Fears of CPO prices being dragged down further

  • Business
  • Saturday, 11 May 2013

PETALING JAYA: Malaysia’s palm oil inventory finally eased to 1.93 million tonnes in April after staying above the 2 million-tonne threshold for the past 10 months, which had led to concerns that crude palm oil (CPO) prices would likely be dragged down further.

Palm oil stocks fell by 11.4% in April from 2.17 million tonnes in March, said the Malaysian Palm Oil Board (MPOB) in its latest monthly release.

As at end-December 2012, local palm oil stocks had soared to an all-time high of 2.63 million tonnes.

A trader told StarBizWeek that the imposition of the Government’s new CPO export tax structure early this year, which saw a tax cut in the range of between 4.5% and 8.5% from 23% previously (unchanged since 1970s), was a good measure to curb the rising record palm oil stocks.

In January and February, zero duty was imposed on local palm oil exports, but this was raised to 4.5% in March and April. The CPO export duty for June is expected to be announced on Wednesday.

On another note, MPOB said exports declined 5.6% to 1.45 million tonnes in April from 1.54 million tonnes a month earlier.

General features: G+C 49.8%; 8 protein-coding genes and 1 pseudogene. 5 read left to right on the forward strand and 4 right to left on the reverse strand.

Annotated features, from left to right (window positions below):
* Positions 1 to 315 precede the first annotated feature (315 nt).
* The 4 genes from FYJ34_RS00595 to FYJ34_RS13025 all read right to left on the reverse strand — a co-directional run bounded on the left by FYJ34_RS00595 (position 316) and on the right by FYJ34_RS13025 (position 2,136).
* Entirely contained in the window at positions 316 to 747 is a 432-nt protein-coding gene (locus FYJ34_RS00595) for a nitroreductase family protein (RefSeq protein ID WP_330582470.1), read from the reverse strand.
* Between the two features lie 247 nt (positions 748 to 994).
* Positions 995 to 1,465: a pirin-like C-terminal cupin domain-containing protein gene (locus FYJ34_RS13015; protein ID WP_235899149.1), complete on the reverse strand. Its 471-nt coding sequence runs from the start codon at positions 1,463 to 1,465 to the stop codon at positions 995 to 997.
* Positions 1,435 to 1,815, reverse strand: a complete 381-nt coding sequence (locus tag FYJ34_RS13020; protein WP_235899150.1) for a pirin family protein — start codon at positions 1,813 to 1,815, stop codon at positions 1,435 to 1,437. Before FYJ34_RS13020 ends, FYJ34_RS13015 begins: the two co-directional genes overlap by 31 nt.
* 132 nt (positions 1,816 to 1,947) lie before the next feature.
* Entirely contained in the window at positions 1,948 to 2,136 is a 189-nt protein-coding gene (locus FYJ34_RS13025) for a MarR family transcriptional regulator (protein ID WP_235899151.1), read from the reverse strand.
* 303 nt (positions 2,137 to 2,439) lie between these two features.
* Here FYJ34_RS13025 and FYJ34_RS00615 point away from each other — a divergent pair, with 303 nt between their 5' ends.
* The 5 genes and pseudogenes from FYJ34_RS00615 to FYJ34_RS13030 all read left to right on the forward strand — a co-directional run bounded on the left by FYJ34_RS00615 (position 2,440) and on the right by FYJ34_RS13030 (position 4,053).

“The April export figure is one of the lowest monthly figures this year and is likely to remain weak in the following months, as the stronger ringgit makes local CPO pricier, especially to price-sensitive major export markets like China and India,” said the trader.

Bloomberg reported yesterday that China Cereals & Oils Business Net said palm oil inventories in China, the second-biggest importer, rose to a record, as inbound shipments outpaced consumption.

Stockpiles at coastal ports exceeded 1.5 million tonnes, compared with 1.46 million tonnes a month ago.

High inventories may begin to slow China’s purchases and weigh down prices, which have fallen 4.8% on Bursa Malaysia Derivatives this year, after slumping 23% in 2012.

Industry observers opined that the latest high palm oil inventories in China and India may put pressure on both CPO prices and exports in the coming months.

CPO production for the month under review, meanwhile, increased marginally by 3.12% to 1.37 million tonnes from 1.33 million tonnes in March.

“The higher production in April is within expectations, following the end of the low CPO production season in the first quarter and the start of the traditional high production season in the second quarter,” said analysts.

JF Apex Securities in its latest plantation sector report said positive news on the lower palm oil inventory in April had failed to excite the palm oil market, as concerns over lower soybean prices continued to cloud the pricing for the oil.

“Yet, data of the palm oil inventory falling below the 2 million-tonne threshold and stronger demand in the month of Ramadan (in July) shall provide momentum to CPO prices,” it added.

Plantation companies, incidentally, are due to report their quarterly results by the end of this month.

The research unit expects weaker earnings on a sequential quarterly basis, as “planters are suffering from weaker CPO production in the first quarter of 2013”.

It said planters could also report slightly negative results on a year-on-year (y-o-y) basis, as the significant lower CPO price, down by 27% y-o-y, may more than offset the recovery in CPO production.

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